The older you get, the more strange birthdays become. What was once a day that called for ice cream, lemonade and at least a dozen pints of Stella gradually fades into a time of quiet introspection. Too old for a bouncy castle in the garden, you end up spending the day doing odd things like buying a water filter for your pond, or taking an old bath down to the recycling centre. Or at least, that’s what happens in my experience.
It came as a particular surprise this week when Google reminded me that I’m even older than Pac-Man. May 22 marked the yellow dot eater’s 30th birthday, and his first appearance in Japanese arcades. Anyone who visited the search engine last Friday will know that a playable version of Pac-Man briefly appeared on their home page, a delightful diversion that succeeded, according to one report by a time management software company, in robbing the world’s businesses of around 4.8 million man hours.
That a game as ancient as Pac-Man can still provide a few moments’ entertainment, even thirty years on, is a testament to the simple brilliance of its design.
When Namco released Pac-Man in 1980, gaming was still in its infancy, and arcades were in thrall to a legion of variations on a Space Invaders theme. What the scene was crying out for was a game that didn’t simply involve shooting things.
Incredibly, Pac-Man almost slipped under the radar. Hunting around trade shows for the next big thing, US distributors initially assumed that Namco’s other new machine, a largely forgotten proto-driving simulator called Rally-X, would provide the biggest hit.
Ultimately, it was Pac-Man, snapped up for the American market by Bally Midway and renamed, for obvious reasons, from its original title Puck Man, that captured the collective imagination. Ostensibly a simple maze game, Pac-Man‘s hugely innovative gameplay shouldn’t be underestimated. Its rules could be simply understood even in the most noisy arcade, and its gently humorous, cartoon-like graphics made it accessible to an audience that failed to warm to the dozens of dour space-based shooters that cluttered up the early-80s market.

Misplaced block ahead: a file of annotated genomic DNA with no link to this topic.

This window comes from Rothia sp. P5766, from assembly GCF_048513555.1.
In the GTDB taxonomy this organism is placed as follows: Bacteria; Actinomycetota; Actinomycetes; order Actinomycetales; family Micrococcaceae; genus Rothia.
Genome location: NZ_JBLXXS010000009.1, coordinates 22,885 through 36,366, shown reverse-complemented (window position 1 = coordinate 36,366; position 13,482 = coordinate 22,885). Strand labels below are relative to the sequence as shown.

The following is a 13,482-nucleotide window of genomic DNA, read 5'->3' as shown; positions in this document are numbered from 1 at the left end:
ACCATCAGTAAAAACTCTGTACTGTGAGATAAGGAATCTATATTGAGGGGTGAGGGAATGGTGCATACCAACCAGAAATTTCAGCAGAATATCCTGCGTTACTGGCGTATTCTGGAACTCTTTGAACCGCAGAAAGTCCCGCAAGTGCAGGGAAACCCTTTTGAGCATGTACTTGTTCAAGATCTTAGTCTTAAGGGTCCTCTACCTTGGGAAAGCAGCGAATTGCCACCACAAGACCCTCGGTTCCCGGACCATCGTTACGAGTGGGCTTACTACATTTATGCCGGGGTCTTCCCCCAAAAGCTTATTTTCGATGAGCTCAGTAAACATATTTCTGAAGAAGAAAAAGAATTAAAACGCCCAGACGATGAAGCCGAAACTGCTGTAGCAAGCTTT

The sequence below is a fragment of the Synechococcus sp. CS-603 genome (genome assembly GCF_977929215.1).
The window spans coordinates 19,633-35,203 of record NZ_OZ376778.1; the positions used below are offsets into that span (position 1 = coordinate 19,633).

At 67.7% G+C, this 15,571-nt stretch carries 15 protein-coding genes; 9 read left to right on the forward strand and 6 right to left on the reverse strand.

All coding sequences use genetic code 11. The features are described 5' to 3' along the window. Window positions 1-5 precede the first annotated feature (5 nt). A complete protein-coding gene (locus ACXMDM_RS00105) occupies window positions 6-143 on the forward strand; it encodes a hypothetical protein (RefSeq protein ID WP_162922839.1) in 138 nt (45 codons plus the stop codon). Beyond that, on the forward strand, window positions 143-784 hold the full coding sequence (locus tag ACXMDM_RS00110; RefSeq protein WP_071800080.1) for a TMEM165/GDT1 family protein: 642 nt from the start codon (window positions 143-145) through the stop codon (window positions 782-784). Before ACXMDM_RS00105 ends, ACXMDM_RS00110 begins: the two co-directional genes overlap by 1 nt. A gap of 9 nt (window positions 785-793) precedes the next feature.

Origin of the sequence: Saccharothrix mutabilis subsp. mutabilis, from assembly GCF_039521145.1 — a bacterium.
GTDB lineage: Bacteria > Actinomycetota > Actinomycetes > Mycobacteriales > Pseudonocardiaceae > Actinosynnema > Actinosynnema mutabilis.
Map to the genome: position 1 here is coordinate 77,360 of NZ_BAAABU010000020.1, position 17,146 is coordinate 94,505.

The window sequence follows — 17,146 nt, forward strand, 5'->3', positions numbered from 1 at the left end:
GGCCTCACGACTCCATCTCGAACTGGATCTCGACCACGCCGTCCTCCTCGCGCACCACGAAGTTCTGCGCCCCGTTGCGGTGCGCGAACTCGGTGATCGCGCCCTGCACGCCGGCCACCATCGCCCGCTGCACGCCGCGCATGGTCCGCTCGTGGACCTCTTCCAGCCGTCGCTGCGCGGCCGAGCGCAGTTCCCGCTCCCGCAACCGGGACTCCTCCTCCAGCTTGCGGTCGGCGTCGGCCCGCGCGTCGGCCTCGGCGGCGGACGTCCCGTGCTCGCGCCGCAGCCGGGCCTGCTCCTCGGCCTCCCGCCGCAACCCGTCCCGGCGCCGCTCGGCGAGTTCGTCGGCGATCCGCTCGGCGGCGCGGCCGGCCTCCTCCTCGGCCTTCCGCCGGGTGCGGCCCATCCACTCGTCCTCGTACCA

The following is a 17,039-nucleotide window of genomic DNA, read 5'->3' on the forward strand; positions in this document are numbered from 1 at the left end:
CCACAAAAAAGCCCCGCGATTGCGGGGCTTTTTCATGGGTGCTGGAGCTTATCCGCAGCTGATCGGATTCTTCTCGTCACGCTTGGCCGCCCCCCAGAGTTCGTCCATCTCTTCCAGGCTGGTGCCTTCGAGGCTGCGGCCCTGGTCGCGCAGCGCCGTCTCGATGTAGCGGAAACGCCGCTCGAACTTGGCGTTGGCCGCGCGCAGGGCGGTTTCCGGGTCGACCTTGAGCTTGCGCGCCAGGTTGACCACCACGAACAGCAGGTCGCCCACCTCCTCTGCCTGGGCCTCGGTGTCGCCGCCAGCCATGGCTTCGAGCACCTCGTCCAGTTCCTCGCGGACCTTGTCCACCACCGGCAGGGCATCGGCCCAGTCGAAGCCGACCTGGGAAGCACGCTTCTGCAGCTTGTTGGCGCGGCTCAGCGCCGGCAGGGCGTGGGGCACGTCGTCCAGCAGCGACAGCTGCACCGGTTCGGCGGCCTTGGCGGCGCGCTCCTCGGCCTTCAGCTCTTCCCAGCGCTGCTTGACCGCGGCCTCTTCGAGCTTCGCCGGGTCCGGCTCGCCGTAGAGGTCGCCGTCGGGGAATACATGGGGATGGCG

The real genius of Pac-Man only became apparent after a few lives had been lost. While the central goal was obvious – eat all the pills – the individual behaviours of Pac-Man‘s ghosts lent the game a strategic depth missing in so many shooting titles.
Inky, Pinky, Blinky and Clyde had their own quirks and unique behaviours, cleverly programmed in by designer TÅru Iwatani. Blinky would constantly chase the player, always taking the shortest route possible; Pinky would take a longer route, and attempt to box the player in by attacking from an opposing direction; Inky was more reticent, only giving chase if the player got too close; Clyde, meanwhile, was something of a wild card, displaying random, apparently cowardly movements.
Aside from giving an otherwise anonymous collection of sprites a modicum of personality, these behaviours were key to Pac-Man‘s compulsive appeal, and more skilful players could not only anticipate the ghosts’ movements, but also exploit weaknesses in the AI to complete each maze without coming close to losing a life.
These techniques eluded me, however, since I wasn’t even tall enough to reach the controls on an arcade cabinet when Pac-Man was at the height of its popularity. I couldn’t play the game, but its influence was everywhere. My friends and I traded Pac-Man bubblegum cards (which came with a nifty little scratch card game, about as close as I got to the real thing in the early 80s) and there was a Pac-Man board game, an appalling cartoon show and a hit novelty record.
So, while Pac-Man may be nearly as old as I am, it’s only recently that I’ve begun to truly appreciate just how important it was. One of the first videogames with an almost universal appeal, Pac-Man shook up an entire industry bogged down in Pong and Space Invaders clones.
While the rest of us get older, slower and spend our birthdays wandering around garden centres or quietly drinking cups of tea, Pac-Man remains as diverting and charming as ever. He may be over thirty now, but Pac-Man has never lost his sprightly appeal.
Ryan writes his gaming column every week at Den Of Geek. Last week’s is here.